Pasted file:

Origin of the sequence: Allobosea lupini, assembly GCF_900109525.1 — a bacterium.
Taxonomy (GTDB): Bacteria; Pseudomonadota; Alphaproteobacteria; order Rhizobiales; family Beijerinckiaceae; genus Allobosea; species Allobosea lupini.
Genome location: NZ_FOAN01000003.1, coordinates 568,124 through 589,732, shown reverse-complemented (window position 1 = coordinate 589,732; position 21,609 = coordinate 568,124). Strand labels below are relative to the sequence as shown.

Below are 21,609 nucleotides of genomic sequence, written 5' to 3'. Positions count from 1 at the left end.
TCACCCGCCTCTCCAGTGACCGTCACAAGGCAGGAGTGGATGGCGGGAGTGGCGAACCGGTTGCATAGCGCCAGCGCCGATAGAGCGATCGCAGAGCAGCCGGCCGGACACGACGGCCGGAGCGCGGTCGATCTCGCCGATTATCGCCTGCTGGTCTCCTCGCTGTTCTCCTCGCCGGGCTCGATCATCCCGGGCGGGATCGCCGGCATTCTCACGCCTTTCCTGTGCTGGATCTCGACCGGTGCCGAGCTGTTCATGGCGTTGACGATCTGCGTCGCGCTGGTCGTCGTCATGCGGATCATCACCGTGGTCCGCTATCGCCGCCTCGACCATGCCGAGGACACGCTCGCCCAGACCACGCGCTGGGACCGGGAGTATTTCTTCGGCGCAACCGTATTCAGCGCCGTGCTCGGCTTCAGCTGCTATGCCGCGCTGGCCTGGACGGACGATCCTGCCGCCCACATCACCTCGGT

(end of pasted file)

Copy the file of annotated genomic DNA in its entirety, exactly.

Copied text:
Origin of the sequence: Allobosea lupini, assembly GCF_900109525.1 — a bacterium.
Taxonomy (GTDB): Bacteria; Pseudomonadota; Alphaproteobacteria; order Rhizobiales; family Beijerinckiaceae; genus Allobosea; species Allobosea lupini.
Genome location: NZ_FOAN01000003.1, coordinates 568,124 through 589,732, shown reverse-complemented (window position 1 = coordinate 589,732; position 21,609 = coordinate 568,124). Strand labels below are relative to the sequence as shown.

Below are 21,609 nucleotides of genomic sequence, written 5' to 3'. Positions count from 1 at the left end.
TCACCCGCCTCTCCAGTGACCGTCACAAGGCAGGAGTGGATGGCGGGAGTGGCGAACCGGTTGCATAGCGCCAGCGCCGATAGAGCGATCGCAGAGCAGCCGGCCGGACACGACGGCCGGAGCGCGGTCGATCTCGCCGATTATCGCCTGCTGGTCTCCTCGCTGTTCTCCTCGCCGGGCTCGATCATCCCGGGCGGGATCGCCGGCATTCTCACGCCTTTCCTGTGCTGGATCTCGACCGGTGCCGAGCTGTTCATGGCGTTGACGATCTGCGTCGCGCTGGTCGTCGTCATGCGGATCATCACCGTGGTCCGCTATCGCCGCCTCGACCATGCCGAGGACACGCTCGCCCAGACCACGCGCTGGGACCGGGAGTATTTCTTCGGCGCAACCGTATTCAGCGCCGTGCTCGGCTTCAGCTGCTATGCCGCGCTGGCCTGGACGGACGATCCTGCCGCCCACATCACCTCGGT